Have you planned your long Fourth of July weekend yet?
Friends! We have less than two days of work before the long holiday
weekend. I’m tempted to ask for an “Amen!” here, but I’ll refrain.
So, who’s got plans? And can I crash them? I’m considering spending the long weekend holed up indoors watching a marathon of “Parks and Recreation” — it’d be a nice palate cleanser after finishing (the very good) “Game of Thrones.” (Reason No. 1 for needing a palate cleanser? Wading through HBO’s annoying formula of tossing boobs into every show whether the plot and/or scene warrants it or not.)
The “Parks and Rec” marathon idea sounds especially fun after watching this hilarious gag reel (please be advised that it’s NSFW unless you turn the volume way down or work here with me at the Gazette):
But you’re not all would-be recluses with a penchant for salty language. And some of these Fourth of July events are tempting even me to crawl out from my TV-lit hidey-hole.
First up, a guided evening hike to search for fireflies. Martin Park Nature Center is leading the hike — called Ma Nature’s Fireworks — this Sunday. The hike sets off at 8 p.m., and registration is limited (and $2). Led by former park naturalist and all-around smart guy Neil Garrison, the tour will teach about the biology of fireflies while the hikers keep an eye out for the glowing beasties.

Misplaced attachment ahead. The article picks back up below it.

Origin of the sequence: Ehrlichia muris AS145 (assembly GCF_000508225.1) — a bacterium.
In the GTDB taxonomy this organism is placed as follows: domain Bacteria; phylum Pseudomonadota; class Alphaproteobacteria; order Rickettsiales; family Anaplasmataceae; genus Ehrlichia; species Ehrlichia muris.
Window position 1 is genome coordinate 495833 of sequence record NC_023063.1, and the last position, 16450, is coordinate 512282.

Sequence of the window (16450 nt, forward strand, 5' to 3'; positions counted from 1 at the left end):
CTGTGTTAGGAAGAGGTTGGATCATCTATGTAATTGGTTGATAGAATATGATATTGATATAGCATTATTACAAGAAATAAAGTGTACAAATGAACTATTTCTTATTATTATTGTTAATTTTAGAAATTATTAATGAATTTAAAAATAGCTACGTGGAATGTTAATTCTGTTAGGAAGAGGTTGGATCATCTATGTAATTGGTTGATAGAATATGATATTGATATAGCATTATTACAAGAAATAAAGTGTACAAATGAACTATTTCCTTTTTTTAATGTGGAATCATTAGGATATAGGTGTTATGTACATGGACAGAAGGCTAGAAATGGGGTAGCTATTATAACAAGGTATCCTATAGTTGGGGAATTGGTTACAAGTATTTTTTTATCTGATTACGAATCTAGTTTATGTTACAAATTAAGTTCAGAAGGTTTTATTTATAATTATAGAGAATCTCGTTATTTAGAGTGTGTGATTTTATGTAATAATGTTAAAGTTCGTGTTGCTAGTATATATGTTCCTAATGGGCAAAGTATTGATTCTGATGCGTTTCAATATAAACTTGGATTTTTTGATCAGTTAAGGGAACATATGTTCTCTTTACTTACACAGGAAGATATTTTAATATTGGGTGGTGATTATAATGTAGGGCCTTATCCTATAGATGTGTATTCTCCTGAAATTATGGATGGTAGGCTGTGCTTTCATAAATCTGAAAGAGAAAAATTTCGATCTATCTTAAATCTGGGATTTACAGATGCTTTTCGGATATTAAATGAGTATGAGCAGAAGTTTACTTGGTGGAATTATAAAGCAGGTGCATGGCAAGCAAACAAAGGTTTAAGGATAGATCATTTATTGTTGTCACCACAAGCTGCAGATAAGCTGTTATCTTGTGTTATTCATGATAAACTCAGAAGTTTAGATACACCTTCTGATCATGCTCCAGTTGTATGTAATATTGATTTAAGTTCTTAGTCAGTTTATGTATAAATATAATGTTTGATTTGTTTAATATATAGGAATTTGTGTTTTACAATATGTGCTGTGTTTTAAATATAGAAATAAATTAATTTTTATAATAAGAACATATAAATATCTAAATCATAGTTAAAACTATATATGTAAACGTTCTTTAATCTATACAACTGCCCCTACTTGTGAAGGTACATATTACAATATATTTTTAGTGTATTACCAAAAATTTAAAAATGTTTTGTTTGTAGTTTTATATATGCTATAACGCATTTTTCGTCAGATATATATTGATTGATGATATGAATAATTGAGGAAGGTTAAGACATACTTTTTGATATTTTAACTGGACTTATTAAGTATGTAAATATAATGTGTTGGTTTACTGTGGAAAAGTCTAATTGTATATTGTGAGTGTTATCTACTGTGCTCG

That sounds perfect, right? I may just have to borrow someone’s kid so I can attend without looking like a creeper. Call 755-0676 for more info or to register.
The following day (that’d be July 4, for those playing at home), the Crystal Bridge at the newly renovated Myriad Botanical Gardens will offer free admission. This is a great opportunity to explore both the gardens and the tropical conservatory, which both got a major face-lift.
Commentary James Tolbert
Dean McGee’s dream of a “garden in the city” combining numerous
entertainment and cultural venues in the midst of a glorious garden in
the center of downtown Oklahoma City simply took my breath away, so I
accepted an appointment as trustee of the Myriad Gardens and worked to
accomplish his vision.